Energy harvesting tipping point for wireless sensor applications

Technology News |
By eeNews Europe

Ever since the first watermills and windmills were used to generate electricity, energy harvesting has been an attractive source of energy with great potential. In recent years, energy harvesting technology has become more sophisticated and efficient, and energy storage technologies, such as supercapacitors and thin-film batteries (TFBs), have become more cost-effective. Among the final pieces in the energy harvesting solution jigsaw puzzle are integrated circuits that can perform useful functions, such as algorithmic control and wireless communications using tiny amounts of energy. We have now reached a technological tipping point that will result in the evolution of energy-harvesting-based systems from today’s niche products, such as calculators and wrist watches, to their widespread use in building automation, security systems, embedded controls, agriculture, infrastructure monitoring, asset management and medical monitoring systems.

The wireless sensor node is one of the most important product types being forecast for growth as an energy-harvesting solution. Wireless sensors are ubiquitous and very attractive products to implement using harvested energy. Running power to wireless sensors is often neither possible nor convenient, and, since wireless sensor nodes are commonly placed in hard-to-reach locations, changing batteries regularly can be costly and inconvenient. It is now possible to implement wireless sensors using harvested energy because of the off-the-shelf availability of ultra-low-power, single-chip wireless microcontrollers (MCUs) capable of running control algorithms and transmitting data using sophisticated power management techniques.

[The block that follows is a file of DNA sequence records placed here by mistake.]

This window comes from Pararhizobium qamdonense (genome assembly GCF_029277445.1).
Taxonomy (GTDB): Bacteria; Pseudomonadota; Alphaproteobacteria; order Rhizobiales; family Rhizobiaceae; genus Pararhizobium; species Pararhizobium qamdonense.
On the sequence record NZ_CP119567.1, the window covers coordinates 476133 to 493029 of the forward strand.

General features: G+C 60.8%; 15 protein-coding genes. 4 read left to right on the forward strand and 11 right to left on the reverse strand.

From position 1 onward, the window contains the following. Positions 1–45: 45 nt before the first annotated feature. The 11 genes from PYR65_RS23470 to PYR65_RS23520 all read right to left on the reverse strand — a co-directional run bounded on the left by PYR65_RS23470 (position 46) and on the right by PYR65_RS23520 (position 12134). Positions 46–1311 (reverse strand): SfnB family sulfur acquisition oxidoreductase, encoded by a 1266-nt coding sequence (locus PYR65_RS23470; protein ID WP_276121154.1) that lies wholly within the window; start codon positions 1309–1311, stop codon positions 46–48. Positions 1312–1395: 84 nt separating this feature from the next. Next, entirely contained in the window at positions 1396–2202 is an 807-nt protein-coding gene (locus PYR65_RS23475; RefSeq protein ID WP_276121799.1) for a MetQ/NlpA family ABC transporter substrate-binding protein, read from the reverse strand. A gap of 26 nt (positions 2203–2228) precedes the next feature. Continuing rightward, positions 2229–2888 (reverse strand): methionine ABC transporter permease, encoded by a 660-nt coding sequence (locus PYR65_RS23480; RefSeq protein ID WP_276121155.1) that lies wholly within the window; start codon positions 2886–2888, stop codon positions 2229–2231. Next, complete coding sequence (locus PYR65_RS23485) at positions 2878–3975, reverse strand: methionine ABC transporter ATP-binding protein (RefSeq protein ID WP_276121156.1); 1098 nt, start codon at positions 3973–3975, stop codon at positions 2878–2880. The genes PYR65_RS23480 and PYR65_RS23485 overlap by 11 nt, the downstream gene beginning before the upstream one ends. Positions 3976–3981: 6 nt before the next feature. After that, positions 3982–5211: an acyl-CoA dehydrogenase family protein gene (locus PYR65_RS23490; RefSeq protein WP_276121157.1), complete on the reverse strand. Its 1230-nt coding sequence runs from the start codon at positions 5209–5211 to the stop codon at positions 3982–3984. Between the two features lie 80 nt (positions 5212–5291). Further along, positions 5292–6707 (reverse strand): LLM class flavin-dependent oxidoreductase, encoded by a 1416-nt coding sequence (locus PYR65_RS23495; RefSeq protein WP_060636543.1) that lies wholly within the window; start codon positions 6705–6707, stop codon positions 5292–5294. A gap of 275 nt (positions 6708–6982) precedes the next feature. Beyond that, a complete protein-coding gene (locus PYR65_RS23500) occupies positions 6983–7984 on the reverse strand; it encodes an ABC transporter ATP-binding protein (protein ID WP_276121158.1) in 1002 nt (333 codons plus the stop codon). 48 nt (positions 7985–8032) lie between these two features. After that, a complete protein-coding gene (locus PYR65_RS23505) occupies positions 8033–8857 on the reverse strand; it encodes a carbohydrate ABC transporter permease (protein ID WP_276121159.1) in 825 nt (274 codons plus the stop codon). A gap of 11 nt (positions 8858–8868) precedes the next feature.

Low-Power Optimization
Low-power modes on MCUs and wireless transceivers have been optimized in recent years to enable effective power management in wireless sensor applications. Figure 1 illustrates a typical wireless sensor node power cycle.

     Figure 1. Wireless Sensor Node Power Cycle

The designer’s objective is to minimize the area under the curve in Figure 1, which corresponds to power consumption. Power consumption can be minimized by optimizing the relative amount of time spent in low-power sleep mode and reducing the active mode time. A fast processing core enables the MCU to execute the control algorithm very quickly, enabling a rapid return to low-power sleep mode and thereby minimizing the power-hungry area under the curve.

Wireless sensor nodes spend most of their time in sleep mode. The only subsystem that stays awake is the real-time clock (RTC). The RTC keeps time and wakes up the wireless sensor node to measure a sensor input. Low-power RTCs typically integrated onto microcontrollers consume only a few hundred nanoamps. It is important to minimize the system’s wake-up time because power is consumed during this time. An RTC uses a free-running counter in the MCU timer subsystem. When the free-running counter rolls over, it generates an interrupt that wakes up the MCU often. If a 32.768 kHz crystal is used, a 16-bit free-running counter rolls over every two seconds and wakes up the MCU. If a wider free-running counter, such as a 32-bit counter, is used, the periodic interrupt occurs less often, and additional power may be conserved.